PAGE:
FIG. 5 illustrates a top perspective view of the proximity sensor device of FIG. 4 with an optional cover.

DETAILED DESCRIPTION

The demand for an improved proximity sensor is met with a proximity sensor in an easy to manufacture, compact unit that has the ability to sense or monitor in both the vertical and horizontal directions. In an illustrative, or exemplary, embodiment, the proximity sensor includes a first transmitting/receiving pair and a second transmitting/receiving pair on one printed circuit board (“PCB”) along with an integrated circuit (“IC”) to control the transmitters and receivers, as well as, in some embodiments, providing signal filtering, amplification and other features, if desired.

Turning now to the drawings, wherein like reference numerals designate corresponding parts throughout the drawings, reference is made to FIG. 1A and FIG. 1B, which illustrate an illustrative, or exemplary, embodiment of a transmitting unit 10 for use with a proximity sensor. In this embodiment, the proximity sensor is an optical proximity sensor. As illustrated in FIG. 1A, the transmitting unit 10 includes a transmitter substrate 12. The transmitter substrate 12 is preferably a PCB substrate. Shown generally cubic in shape in FIG. 1A, the transmitter substrate 12 could be any desired shape depending on the application for which the transmitting unit 10 is intended, although for ease of manufacture and assembly of the proximity sensor, especially when small in size, a modular transmitting unit 10 with a generally cubic or rectangular shaped transmitter substrate 12 is preferred.

The transmitter substrate 12 preferably includes conductive areas 14, 16, 18 formed on or in the transmitter substrate 12. The conductive areas 14, 16, and 18 can be formed on or in the transmitter substrate 12 in a variety of ways, as would be understood by one of skill in the art. Additionally, the conductive areas 14, 16, and 18 may be in a variety of shapes, sizes and arrangements. For instance, although three conductive areas 14, 16 and 18 are shown, more or fewer conductive areas may be used, and by way of example, conductive areas 16 and 18 could be coupled together to form, or could be formed as, one larger conductive area (not shown). The conductive areas 14, 16, and 18 are also not limited to one face of the transmitter substrate 12, but may be extended to cover in whole, or in part, other faces of the transmitter substrate 12.

As illustrated in FIG. 1A, a transmitter 20 is attached to the transmitter substrate 12. In the illustrative embodiment shown in FIG. 1A, the transmitter 20 emits light, although other types of transmitters 20 could be used. The illustrated transmitter 20 is an LED emitting infrared light, although other light-emitters and other light frequencies could be used. The illustrated transmitter 20 is attached to the transmitter substrate 12 at the conductive area 18 by die attaching, but other attaching methods or locations could be used. Additionally, the transmitter 20 is connected to conductive area 14 by a connecting wire 22.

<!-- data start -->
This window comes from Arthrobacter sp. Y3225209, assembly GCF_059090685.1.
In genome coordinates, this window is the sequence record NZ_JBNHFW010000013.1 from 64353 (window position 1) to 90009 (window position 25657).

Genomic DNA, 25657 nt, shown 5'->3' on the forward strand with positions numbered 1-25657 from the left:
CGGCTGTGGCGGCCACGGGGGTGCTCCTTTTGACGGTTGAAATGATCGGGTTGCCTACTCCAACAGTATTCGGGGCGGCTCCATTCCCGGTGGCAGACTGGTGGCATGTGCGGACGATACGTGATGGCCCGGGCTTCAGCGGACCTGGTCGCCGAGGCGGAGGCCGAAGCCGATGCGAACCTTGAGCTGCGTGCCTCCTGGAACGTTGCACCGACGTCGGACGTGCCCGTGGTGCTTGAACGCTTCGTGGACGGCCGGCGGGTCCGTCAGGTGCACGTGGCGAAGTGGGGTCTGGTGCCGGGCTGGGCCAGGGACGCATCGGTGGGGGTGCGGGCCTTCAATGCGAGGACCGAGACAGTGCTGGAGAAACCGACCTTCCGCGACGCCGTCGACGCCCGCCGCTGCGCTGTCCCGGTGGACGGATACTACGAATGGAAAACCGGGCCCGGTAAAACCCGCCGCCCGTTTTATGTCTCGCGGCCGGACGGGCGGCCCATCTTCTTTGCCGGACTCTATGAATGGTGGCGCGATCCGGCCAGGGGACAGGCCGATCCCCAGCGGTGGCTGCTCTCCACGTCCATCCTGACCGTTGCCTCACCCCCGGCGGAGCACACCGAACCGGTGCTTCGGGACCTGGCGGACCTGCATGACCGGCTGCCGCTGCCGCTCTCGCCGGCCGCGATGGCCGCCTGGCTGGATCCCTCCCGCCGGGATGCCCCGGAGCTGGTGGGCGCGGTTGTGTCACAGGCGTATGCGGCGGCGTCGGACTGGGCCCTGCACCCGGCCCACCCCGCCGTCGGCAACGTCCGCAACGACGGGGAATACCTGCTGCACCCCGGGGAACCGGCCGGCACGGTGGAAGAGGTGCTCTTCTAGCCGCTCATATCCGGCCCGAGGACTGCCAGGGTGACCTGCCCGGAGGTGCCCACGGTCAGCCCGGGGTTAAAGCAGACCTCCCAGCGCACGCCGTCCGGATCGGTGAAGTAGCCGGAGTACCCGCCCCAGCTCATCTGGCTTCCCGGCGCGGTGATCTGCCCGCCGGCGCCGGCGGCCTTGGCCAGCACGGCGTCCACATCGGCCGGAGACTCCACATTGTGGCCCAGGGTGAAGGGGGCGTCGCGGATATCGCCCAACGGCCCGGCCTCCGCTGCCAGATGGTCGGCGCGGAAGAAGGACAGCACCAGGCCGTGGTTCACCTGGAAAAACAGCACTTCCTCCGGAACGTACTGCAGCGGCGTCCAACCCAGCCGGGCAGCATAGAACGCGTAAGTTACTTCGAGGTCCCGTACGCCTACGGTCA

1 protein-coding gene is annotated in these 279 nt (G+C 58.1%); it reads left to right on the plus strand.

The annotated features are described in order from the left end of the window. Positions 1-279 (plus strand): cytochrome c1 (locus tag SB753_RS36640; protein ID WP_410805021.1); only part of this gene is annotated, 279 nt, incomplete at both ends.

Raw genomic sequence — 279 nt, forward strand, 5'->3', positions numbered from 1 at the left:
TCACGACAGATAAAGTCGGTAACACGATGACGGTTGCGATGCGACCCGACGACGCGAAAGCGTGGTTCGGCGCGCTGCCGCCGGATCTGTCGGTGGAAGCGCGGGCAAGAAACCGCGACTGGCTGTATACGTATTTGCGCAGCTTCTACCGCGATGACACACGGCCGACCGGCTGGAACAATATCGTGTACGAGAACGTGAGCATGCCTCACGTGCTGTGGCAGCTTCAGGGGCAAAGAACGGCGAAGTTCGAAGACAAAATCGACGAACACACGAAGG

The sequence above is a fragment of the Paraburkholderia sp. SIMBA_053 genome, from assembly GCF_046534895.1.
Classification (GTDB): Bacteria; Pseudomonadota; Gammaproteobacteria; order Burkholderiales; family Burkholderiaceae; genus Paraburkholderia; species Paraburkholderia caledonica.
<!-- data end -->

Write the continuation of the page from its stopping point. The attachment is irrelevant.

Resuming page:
FIG. 1B shows a transmitting unit 10 of the type illustrated in FIG. 1A with an illustrative embodiment of a molded cover 24 attached to one face of the transmitter substrate 12. Preferably, the molded cover 24 is attached to the face of the transmitter substrate 12 containing the transmitter 20, and the molded cover 24 comprises a transparent material that covers the transmitter 20. The molded cover 24 may be separately manufactured and then attached to the transmitter substrate 12 in a variety of ways, or the molded cover 24 may be formed on the transmitter substrate 12. The preferred molding 24 includes a lens portion 26 that is located over the transmitter 20 such that the lens portion 26 can be used to manipulate the light emitted from the transmitter 20 (e.g., focus the light to a desired focal point). As is known, the physical properties, dimensions and arrangement of the molded cover 24 and lens portion 26 can vary depending on how one desires to manipulate the light emitted by the transmitter 20.

A single transmitting unit 10 is shown in FIGS. 1A and 1B; however, multiple transmitting units 10 could be assembled at the same time on a larger substrate 12, and then after assembly, the larger substrate 12 may broken down into individual transmitting units 10, such as by singulation. Singulation could be performed either before or after the molded cover 24 and/or lens portion 26 are formed on the transmitting unit 10.

FIG. 2A illustrates an exemplary embodiment of a receiving unit 40 for use with a proximity sensor. The receiving unit 40 includes a receiver substrate 42. The receiver substrate 42 is typically a PCB substrate. Shown generally rectangular in shape in FIG. 2A, the receiver substrate 42 could be any desired shape depending on the application for which the receiving unit 40 is intended, although for ease of manufacture and assembly of the proximity sensor system, especially when small in size, a modular receiving unit 40 with a generally rectangular shaped receiver substrate 42 is preferred.

The receiver substrate 42 preferably includes conductive areas 44 and 46 formed on or in the receiver substrate 42. The conductive areas 44 and 46 can be formed on or in the receiver substrate 42 in a variety of ways, as would be understood by one of skill in the art. Additionally, the conductive areas 44 and 46 may be in a variety of shapes, sizes and arrangements. For instance, although two conductive areas 44 and 46 are shown, more or fewer conductive areas may be used. The conductive areas 44 and 46 are also not limited to one face of the receiver substrate 42, but may be extended to cover in whole, or in part, other faces of the receiver substrate 42 as shown in FIG. 2A.